Brack editor Kirin Heng travelled to Hong Kong and visited Bellini Yu of i-dArt (“i do different art”) at Tung Wah Group Hospital, where the latter coordinates an arts education programme under i-dArt for people with different abilities. As Bellini very generously gave more than three hours of her time being interviewed and showing the location and artworks of the programme, this interview extract comprises four parts to provide a clear overview of her work at i-dArt. This is the first of three interview excerpts about the artistic evolution of three of her students, YUNG Cheuk-kwok, CHENG Ka-yan, and LEUNG Iat-hong, from the 2013 cohort.
This excerpt has been edited lightly for clarity and is part of a longer feature in BrackMag #4 The Energy Issue. Purchase the issue here.
(…) suddenly, one day (Yung Cheuk-kwok) came up with this. He’s been working on it for one year already. But if we compare the latest Daddy to the first one he drew, there is a vast difference. So this is one artist I would like to highlight.
[On i-dArt artist Yung Cheuk-kwok’s personal and extended dedication to a theme]
B: This was one of his quite early themes—oceans— and now his is like this. You can see the progress. In the first, it’s because his teacher one day [used] a theme about fish and [from there] he developed a theme of ocean, [the development] was just very natural.
But afterwards, three years later, his ocean became this… You can see more detail. He can do two to three oceans for every day, or every time he comes. But each one he very carefully studies the line and how to construct the composition and the face, expression of each fish.
K: Was he inspired by those [traditional] Japanese designs of fish?
B: I don’t think so. He isn’t the type to look around [at] other references. He doesn’t need any references. But he got very [adamant] and insists [on which] size of paper he needs, [and] now he only needs this size of paper. And the pens…now the pens are actually just blue pens, but he [strongly] insists [on] what colour and what kind of pen he uses. Compared to the very beginning work, you can see the progress.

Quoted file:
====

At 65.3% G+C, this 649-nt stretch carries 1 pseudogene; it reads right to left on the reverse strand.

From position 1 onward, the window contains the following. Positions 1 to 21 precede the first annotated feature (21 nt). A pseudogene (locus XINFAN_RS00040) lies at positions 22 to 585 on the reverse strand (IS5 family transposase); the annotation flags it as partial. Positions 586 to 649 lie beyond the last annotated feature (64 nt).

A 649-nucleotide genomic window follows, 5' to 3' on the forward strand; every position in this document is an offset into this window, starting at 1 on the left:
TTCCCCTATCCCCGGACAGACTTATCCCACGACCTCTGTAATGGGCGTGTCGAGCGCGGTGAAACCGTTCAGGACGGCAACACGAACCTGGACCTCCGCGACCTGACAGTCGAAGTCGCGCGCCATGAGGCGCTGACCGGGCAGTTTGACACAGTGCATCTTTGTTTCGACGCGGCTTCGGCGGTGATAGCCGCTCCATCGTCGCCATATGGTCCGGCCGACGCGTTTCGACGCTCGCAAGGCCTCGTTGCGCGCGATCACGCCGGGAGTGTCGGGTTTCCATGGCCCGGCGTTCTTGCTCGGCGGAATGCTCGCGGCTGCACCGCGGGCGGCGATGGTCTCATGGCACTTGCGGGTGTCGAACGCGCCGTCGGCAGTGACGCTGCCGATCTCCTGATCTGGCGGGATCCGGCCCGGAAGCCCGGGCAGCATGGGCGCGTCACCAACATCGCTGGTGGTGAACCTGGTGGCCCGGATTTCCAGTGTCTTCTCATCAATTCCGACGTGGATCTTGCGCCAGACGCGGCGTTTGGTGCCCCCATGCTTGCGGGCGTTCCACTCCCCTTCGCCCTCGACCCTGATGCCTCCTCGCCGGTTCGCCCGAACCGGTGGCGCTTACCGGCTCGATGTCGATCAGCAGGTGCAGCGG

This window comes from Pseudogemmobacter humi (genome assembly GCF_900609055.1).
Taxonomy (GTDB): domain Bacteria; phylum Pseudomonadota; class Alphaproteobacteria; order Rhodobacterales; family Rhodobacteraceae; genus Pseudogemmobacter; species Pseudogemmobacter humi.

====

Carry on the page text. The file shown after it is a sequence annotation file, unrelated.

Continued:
“Chicken” is another similar theme.
But afterwards in the graduation year (third year) he suddenly came up with a new theme, ‘Daddy’. We really think ‘Daddy’ is his own personal theme, as we never talk about this in our course, and we are very happy that he can have something personal come out through art. You can see every ‘Daddy’ on different paper is very different. Like the eyes: there are very different eye shapes and decorations on each of the works. Also there is development, [as] he is developing Daddy in different fashions and conditions, like [placing] some in [the setting of a] train. And the colour, the eye, the combination of colour, the combination of two Daddies, and here are two Mummies.
He is also studying the different details: here, the earrings are different. So for him, maybe, people will just casually say his work is very childish. But if you study it in detail, you will say no kid can draw such a detailed and fine work… I am surprised he [became] suddenly so fine in every detail.
K: Is he still doing the same, or does he still have [new] themes?
B: Yes, but he’s still into drawing “Daddies”. Sometimes he goes into oceans, but never chickens. We don’t know why he got such a change in theme. But suddenly, one day he came up with this. He’s been working on it for one year already. But if we compare the latest Daddy to the first one he drew, there is a vast difference. So this is one artist I would like to highlight.